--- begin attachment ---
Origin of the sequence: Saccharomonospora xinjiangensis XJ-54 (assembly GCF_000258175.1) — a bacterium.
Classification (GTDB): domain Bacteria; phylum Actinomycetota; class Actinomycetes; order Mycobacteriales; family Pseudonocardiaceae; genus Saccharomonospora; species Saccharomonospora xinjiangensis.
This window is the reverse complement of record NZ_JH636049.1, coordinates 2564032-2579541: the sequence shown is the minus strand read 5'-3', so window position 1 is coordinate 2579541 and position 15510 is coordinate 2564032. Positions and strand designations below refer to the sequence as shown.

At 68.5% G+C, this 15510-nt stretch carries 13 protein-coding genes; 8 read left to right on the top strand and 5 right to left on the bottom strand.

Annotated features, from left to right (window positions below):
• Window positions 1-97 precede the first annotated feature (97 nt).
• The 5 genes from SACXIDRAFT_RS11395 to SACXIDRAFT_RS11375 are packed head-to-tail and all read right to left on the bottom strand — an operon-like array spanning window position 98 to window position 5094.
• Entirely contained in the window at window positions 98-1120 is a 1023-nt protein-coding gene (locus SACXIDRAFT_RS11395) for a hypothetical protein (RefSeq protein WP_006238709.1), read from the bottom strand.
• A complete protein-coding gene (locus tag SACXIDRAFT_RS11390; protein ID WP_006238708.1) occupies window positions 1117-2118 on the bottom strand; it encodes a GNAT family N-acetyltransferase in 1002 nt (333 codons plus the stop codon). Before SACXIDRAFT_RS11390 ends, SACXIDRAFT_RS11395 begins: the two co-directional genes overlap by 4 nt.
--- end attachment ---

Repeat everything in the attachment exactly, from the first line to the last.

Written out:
Origin of the sequence: Saccharomonospora xinjiangensis XJ-54 (assembly GCF_000258175.1) — a bacterium.
Classification (GTDB): domain Bacteria; phylum Actinomycetota; class Actinomycetes; order Mycobacteriales; family Pseudonocardiaceae; genus Saccharomonospora; species Saccharomonospora xinjiangensis.
This window is the reverse complement of record NZ_JH636049.1, coordinates 2564032-2579541: the sequence shown is the minus strand read 5'-3', so window position 1 is coordinate 2579541 and position 15510 is coordinate 2564032. Positions and strand designations below refer to the sequence as shown.

At 68.5% G+C, this 15510-nt stretch carries 13 protein-coding genes; 8 read left to right on the top strand and 5 right to left on the bottom strand.

Annotated features, from left to right (window positions below):
• Window positions 1-97 precede the first annotated feature (97 nt).
• The 5 genes from SACXIDRAFT_RS11395 to SACXIDRAFT_RS11375 are packed head-to-tail and all read right to left on the bottom strand — an operon-like array spanning window position 98 to window position 5094.
• Entirely contained in the window at window positions 98-1120 is a 1023-nt protein-coding gene (locus SACXIDRAFT_RS11395) for a hypothetical protein (RefSeq protein WP_006238709.1), read from the bottom strand.
• A complete protein-coding gene (locus tag SACXIDRAFT_RS11390; protein ID WP_006238708.1) occupies window positions 1117-2118 on the bottom strand; it encodes a GNAT family N-acetyltransferase in 1002 nt (333 codons plus the stop codon). Before SACXIDRAFT_RS11390 ends, SACXIDRAFT_RS11395 begins: the two co-directional genes overlap by 4 nt.